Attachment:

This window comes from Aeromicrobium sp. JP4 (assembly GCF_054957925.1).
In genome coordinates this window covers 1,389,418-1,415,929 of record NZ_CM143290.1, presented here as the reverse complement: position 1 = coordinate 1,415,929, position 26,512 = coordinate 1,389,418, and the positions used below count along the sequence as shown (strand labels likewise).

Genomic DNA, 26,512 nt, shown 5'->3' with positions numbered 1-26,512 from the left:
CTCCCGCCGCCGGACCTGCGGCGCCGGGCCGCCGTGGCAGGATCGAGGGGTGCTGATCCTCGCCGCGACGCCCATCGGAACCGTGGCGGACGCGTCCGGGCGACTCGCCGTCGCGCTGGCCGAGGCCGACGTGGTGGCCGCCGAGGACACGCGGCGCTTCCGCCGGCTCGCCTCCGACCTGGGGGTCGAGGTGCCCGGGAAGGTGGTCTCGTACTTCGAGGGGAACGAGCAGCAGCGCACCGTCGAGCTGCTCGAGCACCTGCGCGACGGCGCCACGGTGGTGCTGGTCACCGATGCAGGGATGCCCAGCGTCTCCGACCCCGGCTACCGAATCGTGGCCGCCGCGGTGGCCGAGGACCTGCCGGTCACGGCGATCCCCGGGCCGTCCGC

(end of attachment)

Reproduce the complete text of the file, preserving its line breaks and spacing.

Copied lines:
This window comes from Aeromicrobium sp. JP4 (assembly GCF_054957925.1).
In genome coordinates this window covers 1,389,418-1,415,929 of record NZ_CM143290.1, presented here as the reverse complement: position 1 = coordinate 1,415,929, position 26,512 = coordinate 1,389,418, and the positions used below count along the sequence as shown (strand labels likewise).

Genomic DNA, 26,512 nt, shown 5'->3' with positions numbered 1-26,512 from the left:
CTCCCGCCGCCGGACCTGCGGCGCCGGGCCGCCGTGGCAGGATCGAGGGGTGCTGATCCTCGCCGCGACGCCCATCGGAACCGTGGCGGACGCGTCCGGGCGACTCGCCGTCGCGCTGGCCGAGGCCGACGTGGTGGCCGCCGAGGACACGCGGCGCTTCCGCCGGCTCGCCTCCGACCTGGGGGTCGAGGTGCCCGGGAAGGTGGTCTCGTACTTCGAGGGGAACGAGCAGCAGCGCACCGTCGAGCTGCTCGAGCACCTGCGCGACGGCGCCACGGTGGTGCTGGTCACCGATGCAGGGATGCCCAGCGTCTCCGACCCCGGCTACCGAATCGTGGCCGCCGCGGTGGCCGAGGACCTGCCGGTCACGGCGATCCCCGGGCCGTCCGC